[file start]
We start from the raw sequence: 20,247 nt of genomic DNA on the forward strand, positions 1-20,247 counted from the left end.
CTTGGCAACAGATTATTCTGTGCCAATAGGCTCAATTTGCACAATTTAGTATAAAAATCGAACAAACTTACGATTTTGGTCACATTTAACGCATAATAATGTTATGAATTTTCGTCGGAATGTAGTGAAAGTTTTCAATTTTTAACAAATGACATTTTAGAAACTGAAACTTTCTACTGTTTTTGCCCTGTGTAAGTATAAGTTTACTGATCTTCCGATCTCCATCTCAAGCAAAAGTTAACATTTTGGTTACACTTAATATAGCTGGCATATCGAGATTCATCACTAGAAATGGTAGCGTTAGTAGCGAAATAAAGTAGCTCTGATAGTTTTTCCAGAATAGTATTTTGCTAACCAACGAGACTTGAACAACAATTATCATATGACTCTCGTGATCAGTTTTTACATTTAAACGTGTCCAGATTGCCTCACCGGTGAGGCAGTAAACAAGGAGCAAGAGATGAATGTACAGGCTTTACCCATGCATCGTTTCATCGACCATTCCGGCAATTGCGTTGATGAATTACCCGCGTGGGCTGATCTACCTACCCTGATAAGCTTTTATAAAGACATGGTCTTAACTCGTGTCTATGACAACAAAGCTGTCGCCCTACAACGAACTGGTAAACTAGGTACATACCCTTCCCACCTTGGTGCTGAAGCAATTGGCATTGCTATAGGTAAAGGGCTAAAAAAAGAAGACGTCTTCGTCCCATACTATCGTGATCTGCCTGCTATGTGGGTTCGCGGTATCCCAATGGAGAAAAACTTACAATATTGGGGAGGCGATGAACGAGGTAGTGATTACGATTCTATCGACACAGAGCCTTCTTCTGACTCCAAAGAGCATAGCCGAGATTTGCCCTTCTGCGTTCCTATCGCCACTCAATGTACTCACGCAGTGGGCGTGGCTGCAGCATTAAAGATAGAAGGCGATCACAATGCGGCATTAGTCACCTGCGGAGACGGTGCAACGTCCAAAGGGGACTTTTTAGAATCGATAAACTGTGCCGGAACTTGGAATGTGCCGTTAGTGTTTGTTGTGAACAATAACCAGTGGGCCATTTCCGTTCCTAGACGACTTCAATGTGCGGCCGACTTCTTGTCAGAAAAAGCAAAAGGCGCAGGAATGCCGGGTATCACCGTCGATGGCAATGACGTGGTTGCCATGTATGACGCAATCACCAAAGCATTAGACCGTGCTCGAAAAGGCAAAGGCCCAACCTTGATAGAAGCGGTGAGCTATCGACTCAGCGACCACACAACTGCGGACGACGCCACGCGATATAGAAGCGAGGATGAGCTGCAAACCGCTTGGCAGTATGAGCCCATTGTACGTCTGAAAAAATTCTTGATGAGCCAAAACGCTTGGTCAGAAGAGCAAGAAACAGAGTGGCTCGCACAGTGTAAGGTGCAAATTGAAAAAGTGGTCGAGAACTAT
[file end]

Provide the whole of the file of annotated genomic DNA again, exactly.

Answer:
We start from the raw sequence: 20,247 nt of genomic DNA on the forward strand, positions 1-20,247 counted from the left end.
CTTGGCAACAGATTATTCTGTGCCAATAGGCTCAATTTGCACAATTTAGTATAAAAATCGAACAAACTTACGATTTTGGTCACATTTAACGCATAATAATGTTATGAATTTTCGTCGGAATGTAGTGAAAGTTTTCAATTTTTAACAAATGACATTTTAGAAACTGAAACTTTCTACTGTTTTTGCCCTGTGTAAGTATAAGTTTACTGATCTTCCGATCTCCATCTCAAGCAAAAGTTAACATTTTGGTTACACTTAATATAGCTGGCATATCGAGATTCATCACTAGAAATGGTAGCGTTAGTAGCGAAATAAAGTAGCTCTGATAGTTTTTCCAGAATAGTATTTTGCTAACCAACGAGACTTGAACAACAATTATCATATGACTCTCGTGATCAGTTTTTACATTTAAACGTGTCCAGATTGCCTCACCGGTGAGGCAGTAAACAAGGAGCAAGAGATGAATGTACAGGCTTTACCCATGCATCGTTTCATCGACCATTCCGGCAATTGCGTTGATGAATTACCCGCGTGGGCTGATCTACCTACCCTGATAAGCTTTTATAAAGACATGGTCTTAACTCGTGTCTATGACAACAAAGCTGTCGCCCTACAACGAACTGGTAAACTAGGTACATACCCTTCCCACCTTGGTGCTGAAGCAATTGGCATTGCTATAGGTAAAGGGCTAAAAAAAGAAGACGTCTTCGTCCCATACTATCGTGATCTGCCTGCTATGTGGGTTCGCGGTATCCCAATGGAGAAAAACTTACAATATTGGGGAGGCGATGAACGAGGTAGTGATTACGATTCTATCGACACAGAGCCTTCTTCTGACTCCAAAGAGCATAGCCGAGATTTGCCCTTCTGCGTTCCTATCGCCACTCAATGTACTCACGCAGTGGGCGTGGCTGCAGCATTAAAGATAGAAGGCGATCACAATGCGGCATTAGTCACCTGCGGAGACGGTGCAACGTCCAAAGGGGACTTTTTAGAATCGATAAACTGTGCCGGAACTTGGAATGTGCCGTTAGTGTTTGTTGTGAACAATAACCAGTGGGCCATTTCCGTTCCTAGACGACTTCAATGTGCGGCCGACTTCTTGTCAGAAAAAGCAAAAGGCGCAGGAATGCCGGGTATCACCGTCGATGGCAATGACGTGGTTGCCATGTATGACGCAATCACCAAAGCATTAGACCGTGCTCGAAAAGGCAAAGGCCCAACCTTGATAGAAGCGGTGAGCTATCGACTCAGCGACCACACAACTGCGGACGACGCCACGCGATATAGAAGCGAGGATGAGCTGCAAACCGCTTGGCAGTATGAGCCCATTGTACGTCTGAAAAAATTCTTGATGAGCCAAAACGCTTGGTCAGAAGAGCAAGAAACAGAGTGGCTCGCACAGTGTAAGGTGCAAATTGAAAAAGTGGTCGAGAACTAT